This piece is part of a Global Disability Summit blog series from Inclusive Data Charter Champions.
When Nepal was struck by a magnitude 7.8 earthquake in April 2015, persons with disabilities were among those hit hardest. Many persons with disabilities struggled to access temporary shelters and health services. Children with disabilities missed out on school and lacked training on what to do during post-earthquake tremors. When asked why their needs were largely overlooked, the director of an NGO supporting disability inclusion in Nepal explained, “people with disabilities were somehow not counted… not integrated in the disaggregation of data.”
There is growing recognition that the lack of disability-inclusive data is a key challenge to understanding and addressing the unique risks and challenges persons with disabilities face before, during, and after displacement. Collecting data disaggregated by disability status is essential to tackling discrimination and informing more inclusive humanitarian planning and responses.
While the principles of accessibility and universal design should be standard practice even if data is lacking, disaggregated data can assist actors to tailor their interventions more effectively, identify hidden barriers, and assess the inclusivity of responses. It can also reveal opportunities and highlight how intersecting factors, like a person’s age, sex, and type of disability can affect their experiences of displacement.
That’s why, as a Champion of the Inclusive Data Charter, the Internal Displacement Monitoring Centre (IDMC) is seeking to generate better evidence on the differentiated impacts of displacement on persons with disabilities. As a first step, we have incorporated the Washington Group Short Set into our household surveys of Internally Displaced Persons (IDPs) and non-displaced persons as part of studies on displacement linked with conflict, violence, and disasters in Ethiopia, Nigeria, Somalia, Colombia, Nepal, Indonesia, Papua New Guinea, and Vanuatu.
In addition to disaggregating the results by disability status, we have also included a specific module in our household surveys on the barriers IDPs with disabilities face, and conducted key informant interviews with organizations of persons with disabilities and NGOs working on disability inclusion in each context.
The evidence gathered highlights how displacement can disproportionately affect the health, housing, livelihoods, education and security of persons with disabilities. For instance, 70% of IDPs with disabilities displaced by drought surveyed in Gode Woreda, Ethiopia, said their physical health had worsened since leaving their home, compared with 43 per cent of IDPs without disabilities.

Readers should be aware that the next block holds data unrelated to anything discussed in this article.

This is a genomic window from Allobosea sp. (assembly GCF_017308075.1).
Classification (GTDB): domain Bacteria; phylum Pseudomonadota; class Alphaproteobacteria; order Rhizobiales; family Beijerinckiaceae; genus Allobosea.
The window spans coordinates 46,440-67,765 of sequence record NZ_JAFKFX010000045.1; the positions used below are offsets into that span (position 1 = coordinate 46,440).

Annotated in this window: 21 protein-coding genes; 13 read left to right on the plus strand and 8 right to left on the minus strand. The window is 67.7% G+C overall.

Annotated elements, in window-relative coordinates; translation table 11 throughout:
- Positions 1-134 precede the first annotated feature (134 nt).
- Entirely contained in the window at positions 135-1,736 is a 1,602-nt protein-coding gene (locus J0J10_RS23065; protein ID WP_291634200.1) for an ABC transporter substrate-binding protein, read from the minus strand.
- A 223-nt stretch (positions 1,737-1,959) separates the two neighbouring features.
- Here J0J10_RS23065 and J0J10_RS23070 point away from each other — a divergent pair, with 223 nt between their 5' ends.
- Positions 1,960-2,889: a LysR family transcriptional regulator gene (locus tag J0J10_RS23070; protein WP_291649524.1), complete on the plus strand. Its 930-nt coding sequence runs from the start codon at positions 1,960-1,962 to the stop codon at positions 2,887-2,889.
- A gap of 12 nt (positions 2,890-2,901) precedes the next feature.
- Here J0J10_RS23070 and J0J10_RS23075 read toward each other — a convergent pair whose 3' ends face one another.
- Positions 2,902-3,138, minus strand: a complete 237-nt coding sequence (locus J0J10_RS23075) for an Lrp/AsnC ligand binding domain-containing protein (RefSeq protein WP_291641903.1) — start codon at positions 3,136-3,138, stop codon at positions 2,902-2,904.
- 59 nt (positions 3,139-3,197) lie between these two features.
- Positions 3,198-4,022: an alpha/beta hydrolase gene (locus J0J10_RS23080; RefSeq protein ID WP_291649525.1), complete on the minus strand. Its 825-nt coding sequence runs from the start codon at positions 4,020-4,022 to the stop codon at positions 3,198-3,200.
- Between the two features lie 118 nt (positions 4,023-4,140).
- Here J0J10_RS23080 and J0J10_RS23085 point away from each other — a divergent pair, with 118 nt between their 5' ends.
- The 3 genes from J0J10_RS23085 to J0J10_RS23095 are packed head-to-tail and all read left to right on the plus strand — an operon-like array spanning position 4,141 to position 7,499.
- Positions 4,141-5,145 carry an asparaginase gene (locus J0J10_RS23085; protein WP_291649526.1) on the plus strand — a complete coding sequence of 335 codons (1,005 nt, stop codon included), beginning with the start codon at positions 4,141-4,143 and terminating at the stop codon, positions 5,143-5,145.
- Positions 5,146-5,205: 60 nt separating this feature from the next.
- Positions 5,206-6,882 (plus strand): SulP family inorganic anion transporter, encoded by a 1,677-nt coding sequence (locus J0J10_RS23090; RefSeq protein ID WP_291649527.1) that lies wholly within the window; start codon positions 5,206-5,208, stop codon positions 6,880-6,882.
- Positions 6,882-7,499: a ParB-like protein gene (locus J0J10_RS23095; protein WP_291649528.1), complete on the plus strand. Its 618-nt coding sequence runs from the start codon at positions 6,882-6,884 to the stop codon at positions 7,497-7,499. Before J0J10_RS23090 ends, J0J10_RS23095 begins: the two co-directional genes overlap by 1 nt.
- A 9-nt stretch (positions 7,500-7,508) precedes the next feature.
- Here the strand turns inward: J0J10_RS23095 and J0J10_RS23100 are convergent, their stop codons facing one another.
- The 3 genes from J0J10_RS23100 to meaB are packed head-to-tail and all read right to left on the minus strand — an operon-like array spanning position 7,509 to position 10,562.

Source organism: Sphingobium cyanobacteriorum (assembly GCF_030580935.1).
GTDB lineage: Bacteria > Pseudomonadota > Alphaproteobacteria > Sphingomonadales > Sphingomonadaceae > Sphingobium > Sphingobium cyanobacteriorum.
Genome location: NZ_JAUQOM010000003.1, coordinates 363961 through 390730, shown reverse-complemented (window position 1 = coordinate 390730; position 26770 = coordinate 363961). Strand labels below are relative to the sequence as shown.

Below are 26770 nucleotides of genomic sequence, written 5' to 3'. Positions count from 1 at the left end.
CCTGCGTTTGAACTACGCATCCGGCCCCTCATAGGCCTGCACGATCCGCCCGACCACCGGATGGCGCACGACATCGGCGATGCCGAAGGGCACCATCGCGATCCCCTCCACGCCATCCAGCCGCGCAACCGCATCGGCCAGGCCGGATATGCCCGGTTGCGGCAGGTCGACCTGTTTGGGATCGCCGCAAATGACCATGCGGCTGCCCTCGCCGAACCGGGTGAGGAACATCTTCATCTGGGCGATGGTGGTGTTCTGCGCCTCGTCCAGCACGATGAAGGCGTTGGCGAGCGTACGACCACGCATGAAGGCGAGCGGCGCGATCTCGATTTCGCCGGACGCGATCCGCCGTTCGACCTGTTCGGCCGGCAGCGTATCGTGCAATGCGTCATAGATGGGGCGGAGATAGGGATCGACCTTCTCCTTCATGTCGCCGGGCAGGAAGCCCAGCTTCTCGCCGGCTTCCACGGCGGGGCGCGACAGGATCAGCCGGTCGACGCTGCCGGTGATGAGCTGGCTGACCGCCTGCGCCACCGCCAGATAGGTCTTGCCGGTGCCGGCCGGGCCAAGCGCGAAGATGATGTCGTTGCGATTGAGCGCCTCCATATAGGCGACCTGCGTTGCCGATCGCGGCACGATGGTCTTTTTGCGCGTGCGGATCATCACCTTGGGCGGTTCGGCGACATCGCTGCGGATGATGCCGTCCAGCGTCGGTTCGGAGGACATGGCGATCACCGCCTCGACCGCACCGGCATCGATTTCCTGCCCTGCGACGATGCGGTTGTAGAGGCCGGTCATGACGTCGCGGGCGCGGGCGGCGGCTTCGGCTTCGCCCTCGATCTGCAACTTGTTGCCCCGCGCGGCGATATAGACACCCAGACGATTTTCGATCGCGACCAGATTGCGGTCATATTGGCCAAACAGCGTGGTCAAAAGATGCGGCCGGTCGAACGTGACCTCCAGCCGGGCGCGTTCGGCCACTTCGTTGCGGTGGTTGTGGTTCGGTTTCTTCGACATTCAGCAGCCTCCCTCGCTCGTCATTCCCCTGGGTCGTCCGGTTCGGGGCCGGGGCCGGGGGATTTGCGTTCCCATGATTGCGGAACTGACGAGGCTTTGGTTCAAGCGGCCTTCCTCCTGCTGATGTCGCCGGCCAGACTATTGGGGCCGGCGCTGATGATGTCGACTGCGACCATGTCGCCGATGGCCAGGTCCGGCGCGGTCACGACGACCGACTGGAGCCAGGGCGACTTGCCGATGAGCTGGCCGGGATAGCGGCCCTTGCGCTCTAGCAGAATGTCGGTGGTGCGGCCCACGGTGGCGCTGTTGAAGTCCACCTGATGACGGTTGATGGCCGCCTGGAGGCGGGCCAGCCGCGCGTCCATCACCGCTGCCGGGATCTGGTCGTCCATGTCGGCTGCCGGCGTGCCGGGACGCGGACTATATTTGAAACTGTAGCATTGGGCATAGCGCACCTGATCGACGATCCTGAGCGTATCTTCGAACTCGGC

The findings were similar in Caucasia, Colombia, where 87% of persons with disabilities displaced by violence said they do not receive specialized healthcare or equipment to help with their displacement, while 90 percent said they had never been consulted about how assistance could be adapted to their needs.
Although these efforts represent an important first step, there are still challenges and limitations to this approach. The six questions that comprise the Washington Group Short Set are designed to identify most, but not all, persons with disabilities. The questions tend to be less effective at identifying persons with psychosocial disabilities, for instance, and are not designed to identify children under five.
Where time and resources allow, using the Washington Group Extended Set or the Washington Group/UNICEF Child Functioning Module can assist in better identifying persons with a range of disabilities. Producing disability-inclusive data also means ensuring persons with disabilities are actively involved in designing surveys, training enumerators, and carrying out data collection.
The Global Disability Summit 2022 in February is an opportunity for governments, NGOs, and other stakeholders to strengthen their commitments on disability inclusion, including data disaggregation. During the first summit held in 2018, several important commitments were made by stakeholders to collect more information on persons with disabilities affected by displacement, and incorporate tools such as the Washington Group questions into registration processes.
As conflict, violence, and disasters continue to force more people to flee their homes each year, IDMC will continue to advance the availability and use of data on persons with disabilities in order to galvanize more inclusive action on displacement.